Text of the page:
Although the issue is undoubtedly complex, when it comes to homosexuality, Christian theology comes down on the nature side of the argument. It says that nature is fallen from its created intention. It says that we are all genetically predisposed to sin and even temptations which are particularly unique to individuals (see Hebrews 12:1), yet that does not free us from moral culpability. The Gospel requires that we recognize not only that we do sin, but that we have this disordered impulse toward sin from the beginning--that we cannot fix the fundamental problem, that we cannot save ourselves. Only God saves.

I had not heard of John Paulk before today (though I vaguely remember an apology a few years ago from Exodus International). But his story is the story of so many. And I see how a Christian ministry that becomes a psychological therapy program can be a problem. It's more than just the fact that any such program will work for some and not for others. It leads to a confusion between therapy and the Gospel itself. These should work side-by-side, but not be equated.

Therapy can help deal with temptations, with emotional struggles, and so on. The Gospel is about repentance, about turning to God for the things we cannot fix ourselves, about seeking forgiveness and welcoming grace, about pursuing the hard life of holiness and obedience. There is much overlap here, of course, but the focus is different. Therapy is not about the surrender to the grace, love, mercy, and will of God. The Gospel is not about facing our problems and overcoming them with conditioned alternatives. Sometimes God does the impossible and the miraculous. Sometimes he does not. Either way, all of us have the same vocation to holiness and in this case, the call is to chastity.

What concerns me the most in Paulk's frank story is the spiritual dimension that is left unsaid. Human beings are sexual; the prefix is not so important. Each of us faces the calling of chastity and the temptations to deviate from that. Paulk did not write the article for a secular magazine, so I don't expect him to answer the questions of a religious audience.

But the questions are there--how did he keep his faith in God if he rejected his vocation to marriage and the vows made to his wife and to God? How did his surrender to temptation affect his wife and sons' pursuit of holiness? What does not mean to say, "I'm no longer an ex-gay"? (And what does it really mean to be "ex-gay," for that matter?) It seems to imply that a gay man cannot be holy, be chaste. That's false. And it seems to imply that he is not simply treating his besetting temptation for what it is, but that he has given into it--that he chose to commit adultery (not as a momentary indiscretion, but as a--is there another word?--"lifestyle") and embraced it as an identity. Will this be the end of the story?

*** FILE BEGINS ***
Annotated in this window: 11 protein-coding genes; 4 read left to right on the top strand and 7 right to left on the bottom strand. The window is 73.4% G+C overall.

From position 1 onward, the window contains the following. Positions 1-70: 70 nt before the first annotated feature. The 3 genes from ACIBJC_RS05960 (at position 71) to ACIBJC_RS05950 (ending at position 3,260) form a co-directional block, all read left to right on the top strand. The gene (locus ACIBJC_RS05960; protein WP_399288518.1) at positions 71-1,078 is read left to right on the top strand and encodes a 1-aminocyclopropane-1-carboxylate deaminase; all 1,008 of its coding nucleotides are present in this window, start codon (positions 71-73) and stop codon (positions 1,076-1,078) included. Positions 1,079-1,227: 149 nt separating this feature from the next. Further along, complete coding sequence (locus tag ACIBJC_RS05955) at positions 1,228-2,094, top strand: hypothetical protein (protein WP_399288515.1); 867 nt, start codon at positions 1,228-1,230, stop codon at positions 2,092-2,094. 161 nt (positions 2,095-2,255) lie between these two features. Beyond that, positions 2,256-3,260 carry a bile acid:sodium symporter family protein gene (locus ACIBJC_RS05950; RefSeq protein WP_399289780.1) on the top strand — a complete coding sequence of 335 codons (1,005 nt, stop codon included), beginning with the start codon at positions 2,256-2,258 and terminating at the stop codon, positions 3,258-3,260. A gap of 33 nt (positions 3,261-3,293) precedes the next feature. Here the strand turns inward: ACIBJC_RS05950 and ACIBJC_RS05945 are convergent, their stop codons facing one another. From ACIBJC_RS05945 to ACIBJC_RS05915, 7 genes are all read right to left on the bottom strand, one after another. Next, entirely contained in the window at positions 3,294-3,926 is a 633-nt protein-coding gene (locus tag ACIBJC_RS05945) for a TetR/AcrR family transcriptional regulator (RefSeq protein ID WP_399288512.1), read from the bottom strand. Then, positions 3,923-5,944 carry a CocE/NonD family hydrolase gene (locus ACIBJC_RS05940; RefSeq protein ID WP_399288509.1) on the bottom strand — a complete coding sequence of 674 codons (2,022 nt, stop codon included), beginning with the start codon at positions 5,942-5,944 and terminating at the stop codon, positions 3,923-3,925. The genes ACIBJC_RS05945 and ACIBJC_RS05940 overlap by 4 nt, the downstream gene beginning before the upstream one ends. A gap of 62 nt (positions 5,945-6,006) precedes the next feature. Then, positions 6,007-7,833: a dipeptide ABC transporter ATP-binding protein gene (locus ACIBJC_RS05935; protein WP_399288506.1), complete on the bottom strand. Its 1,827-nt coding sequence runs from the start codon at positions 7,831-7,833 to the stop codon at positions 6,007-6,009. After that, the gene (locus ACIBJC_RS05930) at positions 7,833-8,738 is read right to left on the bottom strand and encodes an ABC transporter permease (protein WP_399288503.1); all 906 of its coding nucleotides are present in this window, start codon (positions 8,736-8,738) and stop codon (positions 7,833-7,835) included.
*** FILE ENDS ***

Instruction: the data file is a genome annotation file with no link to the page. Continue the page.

Perry and Paulk (and Matkin) are only a few among billions--the fallen. They are those for whom our Lord became human, suffered, bled, died, and rose again to redeem. He has redeemed us from the wages of our sins and given us the invitation: "Follow me."

Sunday, June 08, 2014

What is speaking in tongues?

The biblical charism of speaking in various unknown foreign languages (called glossolalia) fell upon the apostles on Pentecost. By praising God this way, the gospel was understood by outsiders and the Church grew. St. Paul records that the gift was still in use in the first century.

This gift was manifested a few times after that, such as in the preaching of St. Anthony of Padua, St. Paul of the Cross, and St. Dominic to audiences that included many foreigners. However, the “speaking in tongues” heard today is different.

The Charismatic/Pentecostal movement began in 1901 with a small group of Wesleyan Bible students in Topeka led by Charles Parham praying for the gift of tongues. One of the students, Agnes Ozman, began to speak and write what was believed to be Chinese. Her experience was soon shared by her teacher and fellow students, supposedly speaking in nearly a dozen languages. But they later found out these were not foreign languages at all.

Figuring this was a new Pentecost, Parham boasted, “The Lord will give us the power of speech to talk to the people of the various nations without having to study them in school.” He insisted that missionaries from his Bethel College demonstrate that. And those students were devastated to find that when they arrived in foreign lands, the natives simply could not understand them.

This, along with several other embarrassing incidents, dealt a severe blow to the early movement. Two of the things that helped it survive were moving beyond Parham’s leadership and reinterpreting the meaning of speaking in tongues. According to the modern view, the gift is not about speaking in a foreign earthly language (as in the book of Acts), but speaking a heavenly or spiritual language. It is sometimes described as a prayer language. And the practice is not confined to Pentecostal denominations or even to Protestantism. The charismatic phenomenon is found in almost all churches today.

St. Paul made it clear in 1 Corinthians 12 that not all believers have been given a gift of tongues. But those who have, must use it (like all spiritual gifts) to the glory of God and the building up of his Church.